The idea holding together the conservative movement since the 1960s was called "fusionism." The concept, which always worked better as an organizing principle than a philosophical one, was that freedom and virtue were inextricably linked. Virtue not freely chosen wasn't virtuous. Or as Frank Meyer, the foremost architect of fusionism, put it: "Truth withers when freedom dies, however righteous the authority that kills it; and free individualism uninformed by moral value rots at its core and soon brings about conditions that pave the way for surrender to tyranny."
This idea may have passed its sell-by date.
The intellectual right (like the intellectual left) has always had more internal fault lines than outside observers realized. These cracks were mostly paved over by opposition to communism throughout the Cold War, but they started to re-emerge once the Berlin Wall fell. Pat Buchanan's 1992 call to revive the "Old Right" vision of economic protectionism and socially conservative statism was more of a harbinger of the un-fusing of fusionism than was widely appreciated at the time.
Today, conservative forces concerned with freedom and virtue are pulling apart. The catalyst is a sprawling coalition of self-described nationalists, Catholic integralists, protectionists, economic planners and others who are increasingly rallying around something called "post-liberal" conservativism. By "liberal," they don't mean contemporary progressivism as represented by the Democratic Party. No, they mean classical liberalism, the Enlightenment worldview held by the founding fathers.
What the post-liberals want is hard to summarize beyond generalities. They seek a federal government that cares more about pursuing the "highest good" than protecting the "libertarian" (their word) system of individual rights and free markets.
On the other side are more familiar conservatives who, like George Will in his brilliant new book, "The Conservative Sensibility," still rally to the banner of classical liberalism and its philosophy of natural rights and equality under the law.
"American conservatism has a clear mission: It is to conserve, by articulating and demonstrating the continuing pertinence of, the founders' thinking," Mr. Will writes.
The match that lighted the current conflagration was a tweet and then an essay by Sohrab Ahmari, the Iranian-born op-ed editor of the New York Post, who is a passionate convert to Catholicism. Outraged by an ad for a "Drag Queen Story Hour" at a Sacramento-area library, Mr. Ahmari lashed out not at the event organizers, but at conservative writer David French for somehow representing conservatism's failures to prevent such moral slippage in our culture.
Mr. French, for those who don't know him, is a devout Christian conservative who, prior to becoming a full-time writer for National Review, spent most of his career as a prominent litigator fighting for religious liberty and free speech on college campuses.
Mr. French’s allies — including me — saw Mr. Ahmari's attack in the pages of the journal First Things as a kind of character assassination. His description of Mr. French as a conservative quisling more eager to get along with the left than to fight it bore little resemblance to the man. Mr. French is an almost inexplicable bogeyman for the post-liberals save for the fact that he objects to the win-at-all-costs crudity of President Donald Trump. Post-liberals like Mr. Ahmari see Mr. Trump's pugnaciousness as a key to victory in the culture wars.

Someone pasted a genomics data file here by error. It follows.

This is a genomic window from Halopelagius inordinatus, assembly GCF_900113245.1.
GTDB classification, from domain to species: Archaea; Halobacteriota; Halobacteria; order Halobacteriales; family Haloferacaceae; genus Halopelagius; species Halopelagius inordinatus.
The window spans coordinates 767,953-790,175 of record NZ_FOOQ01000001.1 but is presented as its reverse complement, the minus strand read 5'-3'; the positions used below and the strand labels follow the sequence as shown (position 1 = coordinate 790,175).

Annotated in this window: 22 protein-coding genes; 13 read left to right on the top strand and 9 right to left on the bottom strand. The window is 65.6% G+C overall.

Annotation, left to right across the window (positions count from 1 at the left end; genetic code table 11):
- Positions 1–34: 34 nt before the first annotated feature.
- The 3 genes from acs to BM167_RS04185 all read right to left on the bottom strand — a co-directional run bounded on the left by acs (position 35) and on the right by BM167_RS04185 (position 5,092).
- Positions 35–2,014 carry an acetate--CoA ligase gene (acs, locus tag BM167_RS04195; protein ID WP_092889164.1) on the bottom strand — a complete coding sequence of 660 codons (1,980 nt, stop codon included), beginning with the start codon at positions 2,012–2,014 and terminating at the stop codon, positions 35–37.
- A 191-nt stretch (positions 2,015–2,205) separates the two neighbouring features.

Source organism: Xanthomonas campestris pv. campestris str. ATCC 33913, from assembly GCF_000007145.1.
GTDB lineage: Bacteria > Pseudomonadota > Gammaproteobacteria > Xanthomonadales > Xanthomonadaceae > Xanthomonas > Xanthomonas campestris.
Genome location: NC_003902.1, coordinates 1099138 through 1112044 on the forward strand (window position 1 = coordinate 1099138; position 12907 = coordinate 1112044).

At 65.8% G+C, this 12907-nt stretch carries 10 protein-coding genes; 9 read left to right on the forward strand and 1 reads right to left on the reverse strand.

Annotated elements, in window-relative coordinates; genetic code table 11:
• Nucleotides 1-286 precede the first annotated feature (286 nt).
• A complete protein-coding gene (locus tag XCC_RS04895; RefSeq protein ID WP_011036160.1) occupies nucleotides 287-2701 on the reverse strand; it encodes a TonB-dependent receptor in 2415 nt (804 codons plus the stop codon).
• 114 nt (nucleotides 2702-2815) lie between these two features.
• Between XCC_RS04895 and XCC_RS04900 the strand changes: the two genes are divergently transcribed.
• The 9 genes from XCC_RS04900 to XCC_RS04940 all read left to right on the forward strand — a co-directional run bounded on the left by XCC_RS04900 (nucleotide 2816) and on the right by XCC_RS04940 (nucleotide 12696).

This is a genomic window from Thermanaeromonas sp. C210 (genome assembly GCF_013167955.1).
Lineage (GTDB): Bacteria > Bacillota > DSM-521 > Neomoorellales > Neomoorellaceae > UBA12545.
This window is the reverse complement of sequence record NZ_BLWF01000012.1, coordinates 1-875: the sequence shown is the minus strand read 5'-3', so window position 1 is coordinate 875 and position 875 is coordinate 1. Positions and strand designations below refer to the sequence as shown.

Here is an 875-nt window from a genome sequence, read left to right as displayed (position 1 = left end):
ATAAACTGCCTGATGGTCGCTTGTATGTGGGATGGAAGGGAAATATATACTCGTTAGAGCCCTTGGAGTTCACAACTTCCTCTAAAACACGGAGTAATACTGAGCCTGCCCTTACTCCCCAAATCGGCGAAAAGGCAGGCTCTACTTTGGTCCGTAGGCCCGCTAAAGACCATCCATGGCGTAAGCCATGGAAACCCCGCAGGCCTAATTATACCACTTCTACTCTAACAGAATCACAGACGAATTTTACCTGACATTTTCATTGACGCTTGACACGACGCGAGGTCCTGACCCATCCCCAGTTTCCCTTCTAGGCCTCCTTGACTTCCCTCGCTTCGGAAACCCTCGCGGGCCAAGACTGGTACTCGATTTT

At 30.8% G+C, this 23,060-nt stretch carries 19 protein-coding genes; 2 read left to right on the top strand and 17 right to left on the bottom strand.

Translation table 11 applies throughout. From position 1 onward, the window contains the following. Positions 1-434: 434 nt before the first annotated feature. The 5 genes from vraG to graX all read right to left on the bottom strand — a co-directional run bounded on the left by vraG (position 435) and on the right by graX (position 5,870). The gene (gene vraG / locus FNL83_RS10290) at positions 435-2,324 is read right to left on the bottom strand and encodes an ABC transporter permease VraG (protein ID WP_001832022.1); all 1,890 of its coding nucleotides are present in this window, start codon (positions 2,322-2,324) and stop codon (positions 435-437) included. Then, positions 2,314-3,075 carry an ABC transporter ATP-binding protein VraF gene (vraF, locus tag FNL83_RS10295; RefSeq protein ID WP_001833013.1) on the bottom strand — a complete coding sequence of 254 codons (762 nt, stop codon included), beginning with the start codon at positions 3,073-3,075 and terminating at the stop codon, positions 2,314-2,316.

L'affaire French is now in its third week. But this intellectual mud fight really isn't about either man. It's about what conservatism will mean after Mr. Trump is gone from the scene.
The post-liberals think that Enlightenment-based liberalism is the disease afflicting society because it has no answer for how people should live. They have a point: It is not a religion or moral philosophy. But it wasn't meant to be. Instead, as National Review's Charles Cooke rightly put it, classical liberalism was a system designed to keep people of different religions from killing each other.
This framing, however, obscures the path to reconciliation not just among the battling conservatives but in America generally.
The liberalism of the founders focused on freedom for individuals — but also encompassed institutions and communities. In the early days of the republic, for instance, some states had established churches and others didn't. What the founders opposed was a one-size-fits-all approach from the top.
As far as I can tell, the so-called post-liberals now want Washington to dictate how we should all pursue happiness, just so long as it's from the right. In a country of nearly 330 million people, however, it is impossible to define the "highest good" for everybody.
Where the post-liberals have a point is that humans are happiest in communities, families and institutions of faith. The solution to the culture wars is to allow more freedom for these "little platoons" of civil society from which people draw a sense of meaning and belonging. If Sacramento wants Drag Queen Story Hour, so be it. If some other community holds a socially conservative version of the same, that's fine too.
What America needs is less talk of national unity — from the left or the right — and more freedom to let people live the way they want to live, not just as individuals, but as members of local communities. We don't need to move past liberalism, we need to return to it.
Jonah Goldberg is a fellow at the American Enterprise Institute and a senior editor of National Review. His latest book is "The Suicide of the West." Email: firstname.lastname@example.org; Twitter: @JonahNRO.